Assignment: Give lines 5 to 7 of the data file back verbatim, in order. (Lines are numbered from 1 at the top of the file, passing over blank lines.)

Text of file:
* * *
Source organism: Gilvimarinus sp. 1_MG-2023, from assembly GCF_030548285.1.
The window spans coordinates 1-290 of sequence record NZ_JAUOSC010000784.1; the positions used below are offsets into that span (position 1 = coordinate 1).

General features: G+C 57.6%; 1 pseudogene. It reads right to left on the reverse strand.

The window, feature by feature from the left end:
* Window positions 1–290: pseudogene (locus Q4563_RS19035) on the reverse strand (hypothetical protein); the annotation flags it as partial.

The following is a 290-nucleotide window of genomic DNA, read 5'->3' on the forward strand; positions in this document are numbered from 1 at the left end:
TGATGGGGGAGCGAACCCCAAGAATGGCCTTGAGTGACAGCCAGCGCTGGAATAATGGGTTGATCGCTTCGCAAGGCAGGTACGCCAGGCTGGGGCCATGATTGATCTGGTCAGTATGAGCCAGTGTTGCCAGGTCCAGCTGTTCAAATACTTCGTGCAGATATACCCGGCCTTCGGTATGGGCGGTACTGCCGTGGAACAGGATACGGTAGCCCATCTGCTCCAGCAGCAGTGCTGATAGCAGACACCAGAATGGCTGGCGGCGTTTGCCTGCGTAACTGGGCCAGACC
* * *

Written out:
* Window positions 1–290: pseudogene (locus Q4563_RS19035) on the reverse strand (hypothetical protein); the annotation flags it as partial.

The following is a 290-nucleotide window of genomic DNA, read 5'->3' on the forward strand; positions in this document are numbered from 1 at the left end:
TGATGGGGGAGCGAACCCCAAGAATGGCCTTGAGTGACAGCCAGCGCTGGAATAATGGGTTGATCGCTTCGCAAGGCAGGTACGCCAGGCTGGGGCCATGATTGATCTGGTCAGTATGAGCCAGTGTTGCCAGGTCCAGCTGTTCAAATACTTCGTGCAGATATACCCGGCCTTCGGTATGGGCGGTACTGCCGTGGAACAGGATACGGTAGCCCATCTGCTCCAGCAGCAGTGCTGATAGCAGACACCAGAATGGCTGGCGGCGTTTGCCTGCGTAACTGGGCCAGACC